QUEENSLANDER Adam Scott's amazing victory in the US Masters on Monday (AEST), the first by an Australian in the world's most prestigious golf tournament, is undoubtedly this generation's America's Cup moment.

But unlike former prime minister Bob Hawke, who famously marked Australia II's 1983 win by describing any boss who sacked an employee for not turning up to work as a "bum", Australia's current day leader was just a tad more restrained.

There was no repeat of Mr Hawke's famous one-liner as a beaming Julia Gillard told reporters in Canberra Scott's play-off victory was "by any measure ... an historic day for Australian sport".

"All Australians will be marvelling in his achievement and thinking of him," Ms Gillard said.

"Adam, Australia is incredibly proud of you."

Premier Campbell Newman was claiming the victory for his state, saying the 32-year-old's achievement would ensure "many Queenslanders start the week with a smile on their face".

"His idol was another Queenslander, Greg Norman. For Adam to win the green jacket is an achievement not even the great Greg Norman could achieve," Mr Newman said.

"I would also like to acknowledge the great golf played by Jason Day, another Queenslander. To have two people from this great state in the top three positions at the US Masters is unbelievable."

Even the Governor-General Quentin Bryce got in on the act.

"His exceptional skill and nerves of steel are a source of pride and inspiration throughout our country," Ms Bryce said in a statement.

Opposition Leader Tony Abbott used Twitter to congratulate Scott.

"What a putt from Adam Scott at #TheMasters - the first Aussie to win at Augusta. Congratulations. Australia is proud of you," he wrote.

Other pollies used the social media website to express their joy after the victory, including Wayne Swan, Penny Wong, Joel Fitzgibbon and golf nut Jamie Briggs.

But former frontbencher Richard Marles took the award for the most emotional response from our elected officials.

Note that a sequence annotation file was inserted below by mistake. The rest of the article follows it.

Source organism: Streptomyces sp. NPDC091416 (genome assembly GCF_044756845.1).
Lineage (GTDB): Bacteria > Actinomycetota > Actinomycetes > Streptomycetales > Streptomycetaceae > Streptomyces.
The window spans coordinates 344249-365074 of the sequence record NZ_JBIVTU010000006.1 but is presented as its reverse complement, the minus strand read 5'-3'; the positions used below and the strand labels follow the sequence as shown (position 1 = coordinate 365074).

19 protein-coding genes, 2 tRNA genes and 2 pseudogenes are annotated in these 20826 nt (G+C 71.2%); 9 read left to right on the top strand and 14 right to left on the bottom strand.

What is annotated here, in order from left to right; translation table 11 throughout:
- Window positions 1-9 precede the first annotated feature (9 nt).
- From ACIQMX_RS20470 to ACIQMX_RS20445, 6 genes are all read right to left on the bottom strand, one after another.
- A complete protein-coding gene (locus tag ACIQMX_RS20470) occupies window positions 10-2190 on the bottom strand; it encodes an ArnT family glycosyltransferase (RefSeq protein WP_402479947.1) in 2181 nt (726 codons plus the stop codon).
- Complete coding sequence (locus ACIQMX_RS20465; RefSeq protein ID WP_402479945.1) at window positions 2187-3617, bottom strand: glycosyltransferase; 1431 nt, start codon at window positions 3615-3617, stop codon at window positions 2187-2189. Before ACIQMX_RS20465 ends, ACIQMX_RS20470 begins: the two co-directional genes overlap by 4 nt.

"In my entire life as a sports fan never cried so much as now watching Adam Scott win the #Masters," he wrote.

Twitter came to life as Australians did their bit to egg Scott on to victory, with the event trending throughout the morning.

Productivity in Australia took a major hit as people - even those who would usually choose a trip to the dentist over watching golf on the box - sat glued to televisions around the country as Scott broke Australia's Masters curse.

Broadcaster Channel Ten will know tomorrow how many pairs of eyes tuned in, but it's fair to assume there were more than in previous years.

There were cries of "not again" as Queenslander Jason Day gave up a two-shot lead over the closing holes.

Those cries could be heard again as Angel Cabrera's chip on the first play-off hole came agonisingly close to dropping, conjuring memories of the miraculous shot Larry Mize played to snatch the Masters from Greg Norman in 1987.

But there were no such miracles to crush the hopes of Australian sporting fans on this day.

In fact quite the opposite, as Scott sank two of the biggest putts of his career on the 72nd and 74th holes to put an end to Australia's green jacket envy.

We can only imagine how Hawkey PM would have reacted.


Adam Scott wins US Masters with some broomstick magic

HE had the weight of the nation on his shoulders but with some broomstick magic Adam Scott has become the first Australian to win the US Masters.

Scott won with a birdie on the second play-off hole - the 10th - beating Angel Cabrera's par after the Argentine's putt came super close.

Both players shot par on the first play-off hole, the 18th.

Scott sank a monster putt on the 18th hole for a birdie to finish with a round of 69.

But a superb approach shot from Cabrera on the same hole gave him a simple birdie putt to also finish at 9-under.

The 32-year-old Queenslander is the first Australian to pull on the coveted jacket. Bubba Watson, last year's winner, slipped it on.

It is also the first major title for the Gold Coaster.

Prime Minister Julia Gillard took to Twitter offering a 'huge congratulations'' to Scott.

Scott paid tribute to golfing great Greg Norman.

"He's been incredible to me and to young golfers in Australia - part of this definitely belongs to him."

"It seems a long way away from a couple of years ago here, and even last July when I was trying to win another major,'' Scott told media.

"I don't know how that happened. It fell my way today... there was some luck there. It's incredible. It's incredible to be in this position, I'm honoured."

Cabrera said he was disappointed to miss his birdie putt, but congratulated Scott who he said was a worthy winner.

"That's how golf is," he said through an interpreter.

"I had that chip on 18 ... I could have won it. But Adam is a great winner. Obviously I would have been happier if I would have won but he is a great person, a great player. I get along with him. We've been together on Presidents Cups. I'm happy for him.

Fellow Australian Jason Day completed a round of 70 to finish at 7-under, while Mark Leishman finished at 5-under, alongside Tiger Woods.